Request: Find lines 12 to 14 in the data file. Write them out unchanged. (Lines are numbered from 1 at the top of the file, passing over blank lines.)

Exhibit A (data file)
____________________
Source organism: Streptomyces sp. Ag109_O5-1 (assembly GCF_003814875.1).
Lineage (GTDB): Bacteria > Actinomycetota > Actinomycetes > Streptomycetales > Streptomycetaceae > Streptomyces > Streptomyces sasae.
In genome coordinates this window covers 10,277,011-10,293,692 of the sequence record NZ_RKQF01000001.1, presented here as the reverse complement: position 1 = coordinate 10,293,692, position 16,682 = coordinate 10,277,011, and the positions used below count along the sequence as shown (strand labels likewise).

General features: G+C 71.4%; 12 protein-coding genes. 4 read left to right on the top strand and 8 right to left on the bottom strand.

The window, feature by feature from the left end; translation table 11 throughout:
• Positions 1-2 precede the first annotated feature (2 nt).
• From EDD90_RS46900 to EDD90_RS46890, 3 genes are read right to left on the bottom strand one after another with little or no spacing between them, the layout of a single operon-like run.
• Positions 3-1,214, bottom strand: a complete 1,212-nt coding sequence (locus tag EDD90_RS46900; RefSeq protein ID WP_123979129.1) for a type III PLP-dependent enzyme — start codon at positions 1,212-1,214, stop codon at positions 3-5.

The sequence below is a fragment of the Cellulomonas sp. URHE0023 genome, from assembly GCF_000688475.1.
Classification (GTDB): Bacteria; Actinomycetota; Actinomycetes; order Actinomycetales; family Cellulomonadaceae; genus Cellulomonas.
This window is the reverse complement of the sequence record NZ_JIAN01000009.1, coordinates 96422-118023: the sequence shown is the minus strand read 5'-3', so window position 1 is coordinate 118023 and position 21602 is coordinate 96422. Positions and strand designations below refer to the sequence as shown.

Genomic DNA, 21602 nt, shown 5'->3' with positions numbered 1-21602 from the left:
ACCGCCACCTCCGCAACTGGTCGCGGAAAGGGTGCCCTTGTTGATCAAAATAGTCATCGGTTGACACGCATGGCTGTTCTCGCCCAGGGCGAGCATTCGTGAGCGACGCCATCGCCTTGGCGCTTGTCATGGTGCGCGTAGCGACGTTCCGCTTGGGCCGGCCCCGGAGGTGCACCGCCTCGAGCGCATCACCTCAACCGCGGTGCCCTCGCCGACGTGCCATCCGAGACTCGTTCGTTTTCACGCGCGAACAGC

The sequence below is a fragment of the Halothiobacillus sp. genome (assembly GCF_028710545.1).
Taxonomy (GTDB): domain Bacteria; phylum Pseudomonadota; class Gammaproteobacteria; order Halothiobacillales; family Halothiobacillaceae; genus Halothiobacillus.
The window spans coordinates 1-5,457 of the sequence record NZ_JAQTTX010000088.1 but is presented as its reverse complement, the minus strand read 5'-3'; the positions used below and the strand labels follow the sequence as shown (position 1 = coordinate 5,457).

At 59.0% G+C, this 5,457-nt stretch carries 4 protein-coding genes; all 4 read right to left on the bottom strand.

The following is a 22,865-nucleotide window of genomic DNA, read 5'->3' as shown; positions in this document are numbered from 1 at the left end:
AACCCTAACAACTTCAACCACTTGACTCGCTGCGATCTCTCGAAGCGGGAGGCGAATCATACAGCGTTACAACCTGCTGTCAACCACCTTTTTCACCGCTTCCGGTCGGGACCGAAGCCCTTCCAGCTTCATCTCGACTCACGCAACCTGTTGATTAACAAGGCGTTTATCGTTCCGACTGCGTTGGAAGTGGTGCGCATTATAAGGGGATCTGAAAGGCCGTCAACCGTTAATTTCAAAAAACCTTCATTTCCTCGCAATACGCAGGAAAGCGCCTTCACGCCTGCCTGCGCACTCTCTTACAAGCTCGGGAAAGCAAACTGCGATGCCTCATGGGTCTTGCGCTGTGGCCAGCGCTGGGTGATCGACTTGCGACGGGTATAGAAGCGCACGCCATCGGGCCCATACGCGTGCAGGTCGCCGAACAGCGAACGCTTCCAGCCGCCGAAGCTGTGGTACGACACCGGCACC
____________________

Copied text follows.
Genomic DNA, 21602 nt, shown 5'->3' with positions numbered 1-21602 from the left:
ACCGCCACCTCCGCAACTGGTCGCGGAAAGGGTGCCCTTGTTGATCAAAATAGTCATCGGTTGACACGCATGGCTGTTCTCGCCCAGGGCGAGCATTCGTGAGCGACGCCATCGCCTTGGCGCTTGTCATGGTGCGCGTAGCGACGTTCCGCTTGGGCCGGCCCCGGAGGTGCACCGCCTCGAGCGCATCACCTCAACCGCGGTGCCCTCGCCGACGTGCCATCCGAGACTCGTTCGTTTTCACGCGCGAACAGC

The sequence below is a fragment of the Halothiobacillus sp. genome (assembly GCF_028710545.1).